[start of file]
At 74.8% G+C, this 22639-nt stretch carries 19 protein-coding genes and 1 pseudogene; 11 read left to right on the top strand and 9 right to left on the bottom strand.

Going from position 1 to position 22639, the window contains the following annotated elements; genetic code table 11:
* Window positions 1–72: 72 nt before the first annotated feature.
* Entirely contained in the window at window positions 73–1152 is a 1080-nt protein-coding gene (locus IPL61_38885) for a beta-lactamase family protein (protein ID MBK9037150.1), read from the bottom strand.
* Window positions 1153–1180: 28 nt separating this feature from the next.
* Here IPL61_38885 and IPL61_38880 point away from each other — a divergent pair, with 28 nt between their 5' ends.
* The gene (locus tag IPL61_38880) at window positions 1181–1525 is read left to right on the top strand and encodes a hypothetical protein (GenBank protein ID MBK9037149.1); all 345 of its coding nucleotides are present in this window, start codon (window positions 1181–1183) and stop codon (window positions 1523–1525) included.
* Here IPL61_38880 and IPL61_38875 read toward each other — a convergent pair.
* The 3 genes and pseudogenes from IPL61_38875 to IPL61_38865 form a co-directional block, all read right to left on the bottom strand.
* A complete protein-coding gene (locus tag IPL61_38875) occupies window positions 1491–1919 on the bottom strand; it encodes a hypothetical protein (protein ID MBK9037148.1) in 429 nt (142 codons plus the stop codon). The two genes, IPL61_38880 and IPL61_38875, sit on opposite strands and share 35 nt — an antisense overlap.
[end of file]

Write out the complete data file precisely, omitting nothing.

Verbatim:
At 74.8% G+C, this 22639-nt stretch carries 19 protein-coding genes and 1 pseudogene; 11 read left to right on the top strand and 9 right to left on the bottom strand.

Going from position 1 to position 22639, the window contains the following annotated elements; genetic code table 11:
* Window positions 1–72: 72 nt before the first annotated feature.
* Entirely contained in the window at window positions 73–1152 is a 1080-nt protein-coding gene (locus IPL61_38885) for a beta-lactamase family protein (protein ID MBK9037150.1), read from the bottom strand.
* Window positions 1153–1180: 28 nt separating this feature from the next.
* Here IPL61_38885 and IPL61_38880 point away from each other — a divergent pair, with 28 nt between their 5' ends.
* The gene (locus tag IPL61_38880) at window positions 1181–1525 is read left to right on the top strand and encodes a hypothetical protein (GenBank protein ID MBK9037149.1); all 345 of its coding nucleotides are present in this window, start codon (window positions 1181–1183) and stop codon (window positions 1523–1525) included.
* Here IPL61_38880 and IPL61_38875 read toward each other — a convergent pair.
* The 3 genes and pseudogenes from IPL61_38875 to IPL61_38865 form a co-directional block, all read right to left on the bottom strand.
* A complete protein-coding gene (locus tag IPL61_38875) occupies window positions 1491–1919 on the bottom strand; it encodes a hypothetical protein (protein ID MBK9037148.1) in 429 nt (142 codons plus the stop codon). The two genes, IPL61_38880 and IPL61_38875, sit on opposite strands and share 35 nt — an antisense overlap.